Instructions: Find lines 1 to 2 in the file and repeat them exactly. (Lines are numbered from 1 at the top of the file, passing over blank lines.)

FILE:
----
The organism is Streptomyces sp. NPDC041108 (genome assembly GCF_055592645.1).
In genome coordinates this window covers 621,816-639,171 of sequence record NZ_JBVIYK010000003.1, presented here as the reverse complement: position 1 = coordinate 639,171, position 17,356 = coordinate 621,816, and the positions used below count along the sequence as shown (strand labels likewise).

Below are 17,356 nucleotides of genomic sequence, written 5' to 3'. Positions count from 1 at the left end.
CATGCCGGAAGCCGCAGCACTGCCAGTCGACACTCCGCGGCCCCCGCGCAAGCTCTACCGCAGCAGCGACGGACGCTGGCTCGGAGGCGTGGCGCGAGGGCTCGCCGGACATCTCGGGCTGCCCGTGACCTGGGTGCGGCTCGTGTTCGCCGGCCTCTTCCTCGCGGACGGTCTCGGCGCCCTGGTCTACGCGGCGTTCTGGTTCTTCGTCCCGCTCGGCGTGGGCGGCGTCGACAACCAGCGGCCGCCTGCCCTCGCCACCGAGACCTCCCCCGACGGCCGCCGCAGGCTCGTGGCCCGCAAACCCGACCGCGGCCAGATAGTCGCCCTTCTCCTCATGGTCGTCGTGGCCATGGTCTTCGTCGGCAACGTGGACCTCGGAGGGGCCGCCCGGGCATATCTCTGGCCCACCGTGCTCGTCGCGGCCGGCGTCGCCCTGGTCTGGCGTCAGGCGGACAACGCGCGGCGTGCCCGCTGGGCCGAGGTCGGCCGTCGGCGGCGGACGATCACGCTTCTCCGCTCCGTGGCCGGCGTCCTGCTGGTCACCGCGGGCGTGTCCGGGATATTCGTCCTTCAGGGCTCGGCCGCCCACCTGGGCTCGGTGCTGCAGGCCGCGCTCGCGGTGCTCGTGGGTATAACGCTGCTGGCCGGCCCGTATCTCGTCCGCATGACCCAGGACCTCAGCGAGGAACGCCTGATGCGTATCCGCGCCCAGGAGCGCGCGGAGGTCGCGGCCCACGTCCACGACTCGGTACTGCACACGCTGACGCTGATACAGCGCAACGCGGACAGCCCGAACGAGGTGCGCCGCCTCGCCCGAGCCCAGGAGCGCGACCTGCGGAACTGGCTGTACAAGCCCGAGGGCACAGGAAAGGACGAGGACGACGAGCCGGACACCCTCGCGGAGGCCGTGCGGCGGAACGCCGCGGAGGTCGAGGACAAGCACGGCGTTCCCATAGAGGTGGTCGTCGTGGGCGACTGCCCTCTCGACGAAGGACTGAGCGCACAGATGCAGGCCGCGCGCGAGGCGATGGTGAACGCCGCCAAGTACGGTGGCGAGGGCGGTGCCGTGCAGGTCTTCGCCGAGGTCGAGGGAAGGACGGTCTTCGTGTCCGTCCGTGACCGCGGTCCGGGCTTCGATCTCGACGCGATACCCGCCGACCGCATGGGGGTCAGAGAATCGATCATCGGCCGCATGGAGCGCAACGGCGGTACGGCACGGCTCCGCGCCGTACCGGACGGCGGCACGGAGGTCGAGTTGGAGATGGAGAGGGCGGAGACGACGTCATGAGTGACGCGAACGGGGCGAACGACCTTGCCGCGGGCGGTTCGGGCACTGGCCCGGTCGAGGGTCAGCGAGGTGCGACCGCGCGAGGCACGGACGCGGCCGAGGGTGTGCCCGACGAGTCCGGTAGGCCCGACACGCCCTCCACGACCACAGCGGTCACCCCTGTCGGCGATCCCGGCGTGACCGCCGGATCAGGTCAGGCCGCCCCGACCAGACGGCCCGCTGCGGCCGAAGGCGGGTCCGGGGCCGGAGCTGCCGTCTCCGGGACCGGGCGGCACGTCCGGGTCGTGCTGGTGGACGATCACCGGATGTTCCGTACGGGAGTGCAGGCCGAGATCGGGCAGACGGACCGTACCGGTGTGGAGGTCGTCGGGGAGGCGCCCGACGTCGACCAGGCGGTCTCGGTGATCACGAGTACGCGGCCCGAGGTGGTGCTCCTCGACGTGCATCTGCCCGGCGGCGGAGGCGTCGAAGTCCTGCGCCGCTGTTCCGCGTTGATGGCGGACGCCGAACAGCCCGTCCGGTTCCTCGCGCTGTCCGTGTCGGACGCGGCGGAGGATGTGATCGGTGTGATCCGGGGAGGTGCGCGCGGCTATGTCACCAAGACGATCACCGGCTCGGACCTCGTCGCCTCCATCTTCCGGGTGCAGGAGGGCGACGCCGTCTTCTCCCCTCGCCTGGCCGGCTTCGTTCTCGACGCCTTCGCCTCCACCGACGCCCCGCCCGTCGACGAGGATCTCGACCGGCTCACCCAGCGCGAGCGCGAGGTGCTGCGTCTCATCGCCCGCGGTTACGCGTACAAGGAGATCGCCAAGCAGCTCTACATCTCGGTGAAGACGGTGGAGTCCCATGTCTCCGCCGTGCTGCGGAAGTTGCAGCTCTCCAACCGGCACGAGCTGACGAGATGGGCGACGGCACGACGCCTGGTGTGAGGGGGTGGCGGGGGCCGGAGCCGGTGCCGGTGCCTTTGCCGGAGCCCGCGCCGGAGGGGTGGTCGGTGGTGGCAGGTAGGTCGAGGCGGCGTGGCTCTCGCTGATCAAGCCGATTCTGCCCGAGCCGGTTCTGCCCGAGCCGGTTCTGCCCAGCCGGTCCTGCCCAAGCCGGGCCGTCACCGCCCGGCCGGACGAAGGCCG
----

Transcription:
The organism is Streptomyces sp. NPDC041108 (genome assembly GCF_055592645.1).
In genome coordinates this window covers 621,816-639,171 of sequence record NZ_JBVIYK010000003.1, presented here as the reverse complement: position 1 = coordinate 639,171, position 17,356 = coordinate 621,816, and the positions used below count along the sequence as shown (strand labels likewise).